Microsoft snafu calls into question its cloud reliability

If Microsoft can't keep its key license-management site running, how can you trust the software giant to host your infrastructure in its cloud?

You'd think Microsoft could at least do a decent job of running a Web site. But its new Volume Licensing Service Center malfunctioned for much of December, leaving resellers and their customers in the cold. The foul-up, and the company's tepid and belated response to angry customers, belies claims that Microsoft has put its Vista-era troubles behind and raises new questions about the reliability of its cloud-based services.

What happened was a bit complicated, but the ramifications were pretty simple: Resellers, integrators, and enterprise customers rely on the VLSC to track and update license information, download software, and so on. Authorizing a new user, for example, requires getting a key from the site -- no site, no key, no access.

[ Are your software licenses keeping up with the times? Probably not -- and that can cost you big time. Here's how to win the licensing game. | You can expect more cloud computing outages in 2010, predicts InfoWorld's David Linthicum. ]

Previously, resellers went to Microsoft's eOpen and MVLS sites for that information. But when Microsoft replaced them with the VLSC on Dec. 9, users found that the new site was down. And as one angry reseller told me, "When the system came back up, the license information that was in the old system had vanished. Microsoft has made the license purchase/fulfillment process a multistep nightmare."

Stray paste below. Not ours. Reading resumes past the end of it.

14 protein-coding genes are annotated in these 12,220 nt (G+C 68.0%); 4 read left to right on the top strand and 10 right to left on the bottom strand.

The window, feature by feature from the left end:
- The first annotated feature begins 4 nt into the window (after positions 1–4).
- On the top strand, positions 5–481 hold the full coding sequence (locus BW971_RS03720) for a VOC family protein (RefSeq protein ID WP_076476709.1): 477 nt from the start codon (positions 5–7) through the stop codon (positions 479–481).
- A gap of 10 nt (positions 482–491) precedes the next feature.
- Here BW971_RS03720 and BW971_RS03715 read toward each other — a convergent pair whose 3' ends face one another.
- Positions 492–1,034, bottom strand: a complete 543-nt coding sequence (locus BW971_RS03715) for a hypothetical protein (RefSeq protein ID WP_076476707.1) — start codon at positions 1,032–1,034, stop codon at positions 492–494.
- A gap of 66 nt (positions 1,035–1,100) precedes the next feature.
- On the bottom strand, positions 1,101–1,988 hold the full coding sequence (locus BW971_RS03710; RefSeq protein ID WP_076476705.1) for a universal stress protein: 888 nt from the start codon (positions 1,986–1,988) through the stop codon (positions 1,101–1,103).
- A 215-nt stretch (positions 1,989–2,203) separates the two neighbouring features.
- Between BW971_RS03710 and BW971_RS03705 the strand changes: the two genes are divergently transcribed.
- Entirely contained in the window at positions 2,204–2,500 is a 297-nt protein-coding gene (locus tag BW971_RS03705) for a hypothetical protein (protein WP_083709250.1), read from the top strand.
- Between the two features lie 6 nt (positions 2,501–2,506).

The net result: wasted time and lost business for the very companies that Microsoft relies on to sell and service enterprise products. And who knows how many hassles for the rank-and-file IT folks who had to explain why their users couldn't access needed applications.

As of this week, the site appears to be functioning, though there are still some reports of problems.

Microsoft outage a lesson in how to do it wrong

We all know that stuff happens: Web sites go down, glitches pop up, software and hardware don't always work. But companies that care about their customers are quick to fess up and let users know when the problem will be resolved. That's not how Microsoft handled the VLSC outage.

On Dec. 14, nearly a week after the new site should have been up and running -- but wasn't -- Richard Gibbons, a software manager with Bechtle UK, posted this comment: "From my point of view as a Microsoft licensing reseller, I haven't heard or seen anything from Microsoft on this subject at all. No heads-up so we can warn our customers, or at least be prepared for the questions, no advice on how we can help, etc." Along with his day job, Gibbons hosts a blog that became a point of contact for users during the outage.

In an e-mail to me, Gibbons adds, "Even as one of the top partners in the U.K., I was unable to get much more information internally, and the Web site gave only a generic message with the usual contact details. I asked Microsoft's PR company Waggener Edstrom for an update/statement on December 14th and have so far received nothing.

[Update: Microsoft statement on outage at end of post]

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